I’ve been thinking a lot about revolution lately thanks to the events unfolding in North Africa.
My wife, Lesleyann, has friends in Egypt, and they’ve kept us up to date via email. Their dispatches alternate between fear, uncertainty, optimism and celebration.
Revolutions are an awkward and messy business. They represent the end of one paradigm and the beginning of the next. While the root causes can trace back decades, when the uprising arrives it can occur with alarming rapidity.
The events in North Africa have recalibrated the meaning of "revolution" for me. I’m thinking now about revolution in the context of a popular uprising.
At the heart of any revolution is a loss of faith in the prevailing regime. In Egypt’s case, a number of catalysts precipitated the revolution; chief among them an oppressive political environment that offered little opportunity for democratic participation, freedom of speech and economic opportunity.
Frederick Nietzsche wrote, “God is dead.” I recall my philosophy professor at U.C. Berkeley 25 years ago explaining the quote with great passion. He said the beauty of the quote went beyond its immediate religious connotation – it was a metaphor for the power of faith. When you believe in something, your faith powers that in which you believe.
If we lose faith in an institution, a regime or a belief system, the very survival of that institution is imperiled.
Every institution is powered by faith. If your house catches on fire, you have faith the local fire department will respond. If you purchase a tomato from your local farmer’s market, you have faith the item you purchased will indeed taste like a tomato.
Often, faith is based on some future expected result. You can’t touch, smell or see it in the present. If we are rewarded for our faith, such as trusting that fire truck to come when we expect it, then our faith in that institution is reinforced.
Faith is the single most important force-of-nature driving all human experience.
Faith, religion, revolution, and publishing. Trust me, I’m going somewhere with this. The embedded PowerPoint below represents my attempt to pull it all together and make sense of where the publishing world is headed.
In the presentation, I draw parallels between the catalysts for the Egyptian revolution and the author uprising I foresee taking root in publishing.
If authors – the beating heart powering Big Publishing – lose faith in Big Publishing, then big publishing as we know it will die. By “Big Publishing,” I’m referring to the old, pre-self-publishing system embodied by the Big 6 New York publishers, in which the publisher serves as the author’s judge, jury, gatekeeper and executioner.
If Big Publishing approves of your book, they acquire it. Post-acquisition, an author can die happy knowing they’re a published author with all the esteem, respect and future possibilities embodied in this blessing. At least, that's what most authors are trained to believe.
Unfortunately, it’s tough to find a traditionally published author who waxes eloquent about their post-publication experience. It’s like the author goes to heaven and reports back via John Edward (the guy who talks to dead people) that they discovered famine on the other side of the pearly gates.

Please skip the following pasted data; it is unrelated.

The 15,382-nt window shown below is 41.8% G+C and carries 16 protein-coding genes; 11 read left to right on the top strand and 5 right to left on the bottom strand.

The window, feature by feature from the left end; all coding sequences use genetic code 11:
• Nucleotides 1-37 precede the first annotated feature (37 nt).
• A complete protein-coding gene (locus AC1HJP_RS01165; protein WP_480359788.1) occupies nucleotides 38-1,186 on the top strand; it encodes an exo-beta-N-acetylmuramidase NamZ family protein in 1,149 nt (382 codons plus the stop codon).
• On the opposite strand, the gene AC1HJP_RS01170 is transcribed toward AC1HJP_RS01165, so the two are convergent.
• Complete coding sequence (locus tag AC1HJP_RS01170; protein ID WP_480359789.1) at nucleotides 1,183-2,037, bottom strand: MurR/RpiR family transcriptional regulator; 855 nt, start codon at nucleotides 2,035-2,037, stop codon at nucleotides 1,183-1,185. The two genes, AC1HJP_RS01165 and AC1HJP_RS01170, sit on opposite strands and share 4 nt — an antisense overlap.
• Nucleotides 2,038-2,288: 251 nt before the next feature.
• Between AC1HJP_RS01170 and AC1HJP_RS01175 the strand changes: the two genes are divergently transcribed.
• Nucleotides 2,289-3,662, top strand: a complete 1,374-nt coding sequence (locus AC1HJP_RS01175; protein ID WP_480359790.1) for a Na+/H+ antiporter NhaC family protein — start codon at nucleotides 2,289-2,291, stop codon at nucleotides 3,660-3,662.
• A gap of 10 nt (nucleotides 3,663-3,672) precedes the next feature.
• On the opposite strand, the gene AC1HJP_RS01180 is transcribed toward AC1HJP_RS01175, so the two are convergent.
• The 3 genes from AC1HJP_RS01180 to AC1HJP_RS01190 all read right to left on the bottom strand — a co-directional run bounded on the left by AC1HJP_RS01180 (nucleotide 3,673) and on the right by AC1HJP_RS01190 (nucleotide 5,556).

Big Publishing, although it employs thousands of talented and well-intentioned professionals, is built upon a broken business model.
The cracks are growing more apparent, and before long, authors – both traditionally published and otherwise – will lose faith in the institution. When that happens, the seeds of revolution are sewn. Some might argue we’re already there.
Ask Not What your Publisher Can Do for You
Two questions and their answers will drive the author uprising against Big Publishing:
- What can a publisher do for me that I (the author) cannot do for myself?
- Might a big publisher actually harm my prospects as an author?
Yet these same questions asked today yield mixed results. In the last four or five months, Joe Konrath started urging readers of his blog to abandon Big Publishing (he calls it “Legacy Publishing”). He contends indie authors can produce, publish, price and promote a book more effectively than Big Publishing.
Amanda Hocking, in her recent interview with USA Today, was quoted as saying, "I can't really say that I would have been more successful if I'd gone with a traditional publisher."
No doubt, much of Hocking’s success is because she’s an indie author. She writes great books her readers love. She prices her series-starters at only $.99 and the rest at $2.99. Great books + low prices + enthusiastic fans + an author directly engaged with her fans = viral readership. Few big publishers are prepared to play by these new rules.
Every week we hear of self-published authors who were previously rejected by Big Publishing finding success with self-published ebooks. My presentation lists 50 Indie Ebook Authors to Watch. Brian Pratt, profiled here in December, is one such author. Ruth Ann Nordin is another. Nordin's An Inconvenient Marriage is the #2 best-selling romance title today in the Apple iBookstore’s romance category, and #35 among all paid titles at Apple.
Two or three years from now when ebooks account for more than 50% of the book market, the same two dangerous questions above will yield a more unequivocal answer in favor of self-publishing.
All the major ebook retailers – Apple, Barnes & Noble, Sony, Kobo and Amazon – have embraced indie ebook authors and grant them equal shelf presence alongside Big Publishing authors. Smashwords is now distributing over 20,000 titles to most of these retailers (we're not at Amazon yet). Readers, not publishers, decide what sells.
Do authors still need publishers in this new world order? I think it all goes back to my first question. To survive and thrive, publishers big and small must do for authors what authors cannot or will not do for themselves.
Welcome to revolution.